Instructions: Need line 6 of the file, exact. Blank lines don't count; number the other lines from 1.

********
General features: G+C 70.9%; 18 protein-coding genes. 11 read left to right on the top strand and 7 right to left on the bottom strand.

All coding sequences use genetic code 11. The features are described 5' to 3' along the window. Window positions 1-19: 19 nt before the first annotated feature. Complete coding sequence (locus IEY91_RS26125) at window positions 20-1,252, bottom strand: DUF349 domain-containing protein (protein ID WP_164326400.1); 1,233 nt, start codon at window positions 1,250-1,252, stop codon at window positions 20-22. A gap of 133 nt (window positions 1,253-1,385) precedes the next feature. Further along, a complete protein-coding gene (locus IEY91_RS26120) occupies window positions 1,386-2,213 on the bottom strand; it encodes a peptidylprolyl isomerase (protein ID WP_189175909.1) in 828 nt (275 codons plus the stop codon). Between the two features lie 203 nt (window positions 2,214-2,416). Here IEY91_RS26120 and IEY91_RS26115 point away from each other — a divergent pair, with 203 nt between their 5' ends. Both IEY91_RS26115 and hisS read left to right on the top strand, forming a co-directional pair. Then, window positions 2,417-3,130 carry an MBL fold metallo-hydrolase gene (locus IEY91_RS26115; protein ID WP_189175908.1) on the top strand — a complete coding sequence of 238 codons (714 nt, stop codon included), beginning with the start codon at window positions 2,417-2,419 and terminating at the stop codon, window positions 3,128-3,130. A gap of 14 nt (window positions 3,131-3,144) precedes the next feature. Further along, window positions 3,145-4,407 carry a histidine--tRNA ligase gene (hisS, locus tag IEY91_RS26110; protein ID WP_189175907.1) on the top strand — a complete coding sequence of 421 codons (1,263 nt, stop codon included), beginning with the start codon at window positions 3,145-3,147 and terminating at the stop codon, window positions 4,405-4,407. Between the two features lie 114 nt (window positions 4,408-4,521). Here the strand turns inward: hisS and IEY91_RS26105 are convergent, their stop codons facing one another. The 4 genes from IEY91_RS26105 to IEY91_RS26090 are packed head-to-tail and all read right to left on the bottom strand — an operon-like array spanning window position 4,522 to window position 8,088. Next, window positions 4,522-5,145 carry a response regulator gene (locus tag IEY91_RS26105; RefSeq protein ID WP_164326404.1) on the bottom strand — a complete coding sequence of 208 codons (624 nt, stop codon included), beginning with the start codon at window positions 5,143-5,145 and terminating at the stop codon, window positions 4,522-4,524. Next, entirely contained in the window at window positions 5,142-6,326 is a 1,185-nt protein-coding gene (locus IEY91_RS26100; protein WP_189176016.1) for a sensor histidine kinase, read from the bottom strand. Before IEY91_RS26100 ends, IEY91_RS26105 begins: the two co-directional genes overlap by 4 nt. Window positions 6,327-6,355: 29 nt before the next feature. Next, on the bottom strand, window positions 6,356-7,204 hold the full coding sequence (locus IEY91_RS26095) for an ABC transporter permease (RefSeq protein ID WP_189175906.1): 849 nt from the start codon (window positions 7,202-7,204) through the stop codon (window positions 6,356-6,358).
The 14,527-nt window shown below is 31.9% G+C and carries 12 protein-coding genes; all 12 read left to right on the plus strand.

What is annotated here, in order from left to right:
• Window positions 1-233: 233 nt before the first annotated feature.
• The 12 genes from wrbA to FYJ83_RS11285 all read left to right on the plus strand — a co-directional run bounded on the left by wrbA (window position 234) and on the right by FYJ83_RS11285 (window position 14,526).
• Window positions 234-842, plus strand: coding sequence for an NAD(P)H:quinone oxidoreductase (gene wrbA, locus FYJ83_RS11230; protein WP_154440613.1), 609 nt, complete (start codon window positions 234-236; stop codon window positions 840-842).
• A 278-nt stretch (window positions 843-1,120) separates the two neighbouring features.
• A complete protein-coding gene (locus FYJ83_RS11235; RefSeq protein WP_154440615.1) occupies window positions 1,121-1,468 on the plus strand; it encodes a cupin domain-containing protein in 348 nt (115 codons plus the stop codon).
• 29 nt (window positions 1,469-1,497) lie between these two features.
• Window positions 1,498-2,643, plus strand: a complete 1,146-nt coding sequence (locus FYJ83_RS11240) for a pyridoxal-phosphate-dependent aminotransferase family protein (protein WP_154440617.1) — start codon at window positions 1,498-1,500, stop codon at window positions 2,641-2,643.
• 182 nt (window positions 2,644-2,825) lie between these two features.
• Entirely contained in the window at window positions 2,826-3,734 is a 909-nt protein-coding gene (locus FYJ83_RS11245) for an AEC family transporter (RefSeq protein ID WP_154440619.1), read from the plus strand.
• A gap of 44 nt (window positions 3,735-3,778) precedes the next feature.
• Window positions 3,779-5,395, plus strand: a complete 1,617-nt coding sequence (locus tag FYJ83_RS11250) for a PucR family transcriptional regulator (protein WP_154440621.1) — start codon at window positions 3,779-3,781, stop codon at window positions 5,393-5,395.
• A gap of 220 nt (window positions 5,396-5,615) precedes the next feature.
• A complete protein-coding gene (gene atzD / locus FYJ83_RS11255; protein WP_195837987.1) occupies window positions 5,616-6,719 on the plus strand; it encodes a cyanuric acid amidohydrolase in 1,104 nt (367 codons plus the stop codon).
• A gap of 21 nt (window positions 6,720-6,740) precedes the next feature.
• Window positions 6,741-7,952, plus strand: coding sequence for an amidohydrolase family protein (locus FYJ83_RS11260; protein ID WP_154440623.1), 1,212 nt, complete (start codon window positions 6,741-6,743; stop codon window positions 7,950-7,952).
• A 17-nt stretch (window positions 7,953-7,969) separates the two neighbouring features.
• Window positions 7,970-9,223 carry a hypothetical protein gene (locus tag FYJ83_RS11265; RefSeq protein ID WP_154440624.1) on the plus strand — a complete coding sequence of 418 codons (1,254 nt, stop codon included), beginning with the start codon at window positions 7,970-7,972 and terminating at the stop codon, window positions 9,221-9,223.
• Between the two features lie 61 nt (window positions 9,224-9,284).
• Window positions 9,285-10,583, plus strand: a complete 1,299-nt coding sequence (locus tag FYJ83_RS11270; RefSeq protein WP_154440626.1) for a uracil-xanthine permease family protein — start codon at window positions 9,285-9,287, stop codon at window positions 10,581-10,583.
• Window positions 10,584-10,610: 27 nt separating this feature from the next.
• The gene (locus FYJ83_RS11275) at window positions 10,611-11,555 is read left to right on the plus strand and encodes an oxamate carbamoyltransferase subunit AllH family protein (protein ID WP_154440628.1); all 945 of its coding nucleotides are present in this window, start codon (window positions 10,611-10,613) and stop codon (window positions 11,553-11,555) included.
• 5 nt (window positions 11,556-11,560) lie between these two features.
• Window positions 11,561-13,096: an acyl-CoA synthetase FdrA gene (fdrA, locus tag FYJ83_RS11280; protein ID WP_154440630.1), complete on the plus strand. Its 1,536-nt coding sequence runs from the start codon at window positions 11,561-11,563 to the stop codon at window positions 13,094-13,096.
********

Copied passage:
• The 12 genes from wrbA to FYJ83_RS11285 all read left to right on the plus strand — a co-directional run bounded on the left by wrbA (window position 234) and on the right by FYJ83_RS11285 (window position 14,526).